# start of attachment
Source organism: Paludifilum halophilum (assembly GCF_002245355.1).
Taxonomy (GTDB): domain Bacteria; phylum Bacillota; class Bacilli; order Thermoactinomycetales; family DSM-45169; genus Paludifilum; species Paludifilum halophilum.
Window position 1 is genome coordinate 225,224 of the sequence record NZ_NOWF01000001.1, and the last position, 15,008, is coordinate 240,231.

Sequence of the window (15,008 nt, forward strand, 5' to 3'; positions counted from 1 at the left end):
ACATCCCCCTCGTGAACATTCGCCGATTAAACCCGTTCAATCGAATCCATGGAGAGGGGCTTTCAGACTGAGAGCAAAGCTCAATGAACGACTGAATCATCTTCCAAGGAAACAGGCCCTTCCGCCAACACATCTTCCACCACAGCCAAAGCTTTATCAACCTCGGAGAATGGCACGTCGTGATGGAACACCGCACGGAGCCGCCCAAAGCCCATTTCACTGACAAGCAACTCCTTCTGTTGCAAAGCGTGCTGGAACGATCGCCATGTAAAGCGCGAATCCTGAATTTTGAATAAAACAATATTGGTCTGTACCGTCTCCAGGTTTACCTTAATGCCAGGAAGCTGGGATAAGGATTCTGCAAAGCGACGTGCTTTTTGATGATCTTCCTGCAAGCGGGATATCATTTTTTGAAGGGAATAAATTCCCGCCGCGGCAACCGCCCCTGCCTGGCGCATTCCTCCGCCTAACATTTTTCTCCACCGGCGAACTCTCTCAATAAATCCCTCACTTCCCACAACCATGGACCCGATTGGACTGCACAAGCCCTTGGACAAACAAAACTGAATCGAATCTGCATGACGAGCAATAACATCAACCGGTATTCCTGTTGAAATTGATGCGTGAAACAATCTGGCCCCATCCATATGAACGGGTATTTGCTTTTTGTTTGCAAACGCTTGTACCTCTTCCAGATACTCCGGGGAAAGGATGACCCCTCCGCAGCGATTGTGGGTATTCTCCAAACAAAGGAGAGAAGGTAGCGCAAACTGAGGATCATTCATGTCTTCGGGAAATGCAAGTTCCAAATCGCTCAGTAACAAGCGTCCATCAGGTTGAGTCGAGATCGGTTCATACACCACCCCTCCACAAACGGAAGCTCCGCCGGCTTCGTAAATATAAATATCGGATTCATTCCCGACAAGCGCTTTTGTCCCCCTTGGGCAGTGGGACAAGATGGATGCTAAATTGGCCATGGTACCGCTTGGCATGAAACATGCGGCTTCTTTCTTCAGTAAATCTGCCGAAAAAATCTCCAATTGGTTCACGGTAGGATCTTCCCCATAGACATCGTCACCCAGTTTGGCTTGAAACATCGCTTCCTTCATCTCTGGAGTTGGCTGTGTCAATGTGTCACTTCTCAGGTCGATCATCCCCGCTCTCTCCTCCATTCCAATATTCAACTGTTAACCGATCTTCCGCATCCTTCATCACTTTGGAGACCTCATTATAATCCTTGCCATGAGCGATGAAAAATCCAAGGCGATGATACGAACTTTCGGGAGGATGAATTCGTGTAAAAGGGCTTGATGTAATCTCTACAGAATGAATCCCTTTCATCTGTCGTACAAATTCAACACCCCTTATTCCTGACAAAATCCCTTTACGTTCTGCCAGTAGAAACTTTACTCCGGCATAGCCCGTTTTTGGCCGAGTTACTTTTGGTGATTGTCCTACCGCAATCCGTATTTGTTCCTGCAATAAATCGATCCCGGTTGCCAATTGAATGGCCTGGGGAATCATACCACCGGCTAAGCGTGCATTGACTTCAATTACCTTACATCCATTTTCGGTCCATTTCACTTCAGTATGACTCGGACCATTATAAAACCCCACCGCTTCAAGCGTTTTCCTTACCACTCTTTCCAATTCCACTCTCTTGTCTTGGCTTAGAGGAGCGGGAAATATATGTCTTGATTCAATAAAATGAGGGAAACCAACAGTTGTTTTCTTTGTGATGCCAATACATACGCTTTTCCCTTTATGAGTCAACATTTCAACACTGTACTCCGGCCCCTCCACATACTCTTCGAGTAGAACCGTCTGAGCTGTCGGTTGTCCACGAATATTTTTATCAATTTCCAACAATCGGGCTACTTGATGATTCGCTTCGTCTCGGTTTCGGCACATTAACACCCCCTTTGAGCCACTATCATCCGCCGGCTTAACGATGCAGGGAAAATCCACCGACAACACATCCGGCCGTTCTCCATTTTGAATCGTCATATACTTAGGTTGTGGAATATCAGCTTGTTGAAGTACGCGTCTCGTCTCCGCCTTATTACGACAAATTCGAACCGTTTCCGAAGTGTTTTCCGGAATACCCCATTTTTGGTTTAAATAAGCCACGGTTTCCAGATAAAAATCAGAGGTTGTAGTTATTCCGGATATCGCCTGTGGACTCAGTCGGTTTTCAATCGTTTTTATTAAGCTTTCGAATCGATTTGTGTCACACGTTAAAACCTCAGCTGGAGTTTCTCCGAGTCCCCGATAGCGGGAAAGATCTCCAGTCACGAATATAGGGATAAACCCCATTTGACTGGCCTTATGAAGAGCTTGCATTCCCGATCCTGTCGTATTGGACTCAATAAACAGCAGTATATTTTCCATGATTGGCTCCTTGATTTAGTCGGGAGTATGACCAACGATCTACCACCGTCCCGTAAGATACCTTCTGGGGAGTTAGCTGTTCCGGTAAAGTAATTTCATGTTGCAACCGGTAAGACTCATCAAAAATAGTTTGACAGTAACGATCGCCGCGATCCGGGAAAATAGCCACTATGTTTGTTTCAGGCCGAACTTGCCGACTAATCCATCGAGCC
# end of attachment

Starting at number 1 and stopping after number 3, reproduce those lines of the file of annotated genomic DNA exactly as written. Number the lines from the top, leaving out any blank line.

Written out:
Source organism: Paludifilum halophilum (assembly GCF_002245355.1).
Taxonomy (GTDB): domain Bacteria; phylum Bacillota; class Bacilli; order Thermoactinomycetales; family DSM-45169; genus Paludifilum; species Paludifilum halophilum.
Window position 1 is genome coordinate 225,224 of the sequence record NZ_NOWF01000001.1, and the last position, 15,008, is coordinate 240,231.